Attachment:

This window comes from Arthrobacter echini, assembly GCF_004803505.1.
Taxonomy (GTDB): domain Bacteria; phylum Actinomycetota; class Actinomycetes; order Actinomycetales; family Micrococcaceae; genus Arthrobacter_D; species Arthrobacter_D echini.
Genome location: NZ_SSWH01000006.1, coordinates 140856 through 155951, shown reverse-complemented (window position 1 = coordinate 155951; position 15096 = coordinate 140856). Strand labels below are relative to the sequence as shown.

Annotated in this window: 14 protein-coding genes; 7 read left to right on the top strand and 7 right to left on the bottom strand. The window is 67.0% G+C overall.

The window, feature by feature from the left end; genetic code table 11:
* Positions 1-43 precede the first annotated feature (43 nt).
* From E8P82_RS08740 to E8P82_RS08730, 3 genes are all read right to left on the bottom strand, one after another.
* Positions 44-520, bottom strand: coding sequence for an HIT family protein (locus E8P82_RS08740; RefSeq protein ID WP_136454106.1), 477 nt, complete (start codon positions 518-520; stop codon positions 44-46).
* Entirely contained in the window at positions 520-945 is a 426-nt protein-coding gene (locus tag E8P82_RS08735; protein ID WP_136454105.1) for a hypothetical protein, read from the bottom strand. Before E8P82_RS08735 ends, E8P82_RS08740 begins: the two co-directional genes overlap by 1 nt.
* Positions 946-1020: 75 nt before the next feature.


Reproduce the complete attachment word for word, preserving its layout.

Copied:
This window comes from Arthrobacter echini, assembly GCF_004803505.1.
Taxonomy (GTDB): domain Bacteria; phylum Actinomycetota; class Actinomycetes; order Actinomycetales; family Micrococcaceae; genus Arthrobacter_D; species Arthrobacter_D echini.
Genome location: NZ_SSWH01000006.1, coordinates 140856 through 155951, shown reverse-complemented (window position 1 = coordinate 155951; position 15096 = coordinate 140856). Strand labels below are relative to the sequence as shown.

Annotated in this window: 14 protein-coding genes; 7 read left to right on the top strand and 7 right to left on the bottom strand. The window is 67.0% G+C overall.

The window, feature by feature from the left end; genetic code table 11:
* Positions 1-43 precede the first annotated feature (43 nt).
* From E8P82_RS08740 to E8P82_RS08730, 3 genes are all read right to left on the bottom strand, one after another.
* Positions 44-520, bottom strand: coding sequence for an HIT family protein (locus E8P82_RS08740; RefSeq protein ID WP_136454106.1), 477 nt, complete (start codon positions 518-520; stop codon positions 44-46).
* Entirely contained in the window at positions 520-945 is a 426-nt protein-coding gene (locus tag E8P82_RS08735; protein ID WP_136454105.1) for a hypothetical protein, read from the bottom strand. Before E8P82_RS08735 ends, E8P82_RS08740 begins: the two co-directional genes overlap by 1 nt.
* Positions 946-1020: 75 nt before the next feature.